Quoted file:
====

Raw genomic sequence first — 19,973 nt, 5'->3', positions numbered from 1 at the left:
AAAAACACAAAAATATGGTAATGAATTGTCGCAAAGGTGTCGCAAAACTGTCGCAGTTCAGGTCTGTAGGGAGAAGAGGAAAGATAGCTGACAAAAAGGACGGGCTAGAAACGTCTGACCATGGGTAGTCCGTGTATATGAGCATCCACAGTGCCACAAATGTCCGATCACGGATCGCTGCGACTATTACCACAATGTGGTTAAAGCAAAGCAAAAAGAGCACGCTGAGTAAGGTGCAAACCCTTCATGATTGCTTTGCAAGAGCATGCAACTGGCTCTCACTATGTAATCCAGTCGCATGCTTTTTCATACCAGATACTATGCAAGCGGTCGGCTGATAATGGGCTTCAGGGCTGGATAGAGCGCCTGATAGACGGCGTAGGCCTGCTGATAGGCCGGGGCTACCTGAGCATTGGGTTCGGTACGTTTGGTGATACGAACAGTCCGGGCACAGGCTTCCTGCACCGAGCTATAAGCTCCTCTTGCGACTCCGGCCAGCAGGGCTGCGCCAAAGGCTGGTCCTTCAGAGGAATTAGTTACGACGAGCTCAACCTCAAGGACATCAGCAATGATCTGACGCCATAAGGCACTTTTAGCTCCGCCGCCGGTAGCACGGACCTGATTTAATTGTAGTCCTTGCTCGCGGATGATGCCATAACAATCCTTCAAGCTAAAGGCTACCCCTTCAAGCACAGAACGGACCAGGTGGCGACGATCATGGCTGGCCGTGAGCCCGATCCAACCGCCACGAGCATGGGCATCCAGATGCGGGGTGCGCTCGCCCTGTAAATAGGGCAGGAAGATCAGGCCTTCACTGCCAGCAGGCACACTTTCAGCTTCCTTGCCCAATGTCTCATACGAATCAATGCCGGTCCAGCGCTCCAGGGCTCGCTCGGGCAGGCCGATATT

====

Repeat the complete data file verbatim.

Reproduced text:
Raw genomic sequence first — 19,973 nt, 5'->3', positions numbered from 1 at the left:
AAAAACACAAAAATATGGTAATGAATTGTCGCAAAGGTGTCGCAAAACTGTCGCAGTTCAGGTCTGTAGGGAGAAGAGGAAAGATAGCTGACAAAAAGGACGGGCTAGAAACGTCTGACCATGGGTAGTCCGTGTATATGAGCATCCACAGTGCCACAAATGTCCGATCACGGATCGCTGCGACTATTACCACAATGTGGTTAAAGCAAAGCAAAAAGAGCACGCTGAGTAAGGTGCAAACCCTTCATGATTGCTTTGCAAGAGCATGCAACTGGCTCTCACTATGTAATCCAGTCGCATGCTTTTTCATACCAGATACTATGCAAGCGGTCGGCTGATAATGGGCTTCAGGGCTGGATAGAGCGCCTGATAGACGGCGTAGGCCTGCTGATAGGCCGGGGCTACCTGAGCATTGGGTTCGGTACGTTTGGTGATACGAACAGTCCGGGCACAGGCTTCCTGCACCGAGCTATAAGCTCCTCTTGCGACTCCGGCCAGCAGGGCTGCGCCAAAGGCTGGTCCTTCAGAGGAATTAGTTACGACGAGCTCAACCTCAAGGACATCAGCAATGATCTGACGCCATAAGGCACTTTTAGCTCCGCCGCCGGTAGCACGGACCTGATTTAATTGTAGTCCTTGCTCGCGGATGATGCCATAACAATCCTTCAAGCTAAAGGCTACCCCTTCAAGCACAGAACGGACCAGGTGGCGACGATCATGGCTGGCCGTGAGCCCGATCCAACCGCCACGAGCATGGGCATCCAGATGCGGGGTGCGCTCGCCCTGTAAATAGGGCAGGAAGATCAGGCCTTCACTGCCAGCAGGCACACTTTCAGCTTCCTTGCCCAATGTCTCATACGAATCAATGCCGGTCCAGCGCTCCAGGGCTCGCTCGGGCAGGCCGATATT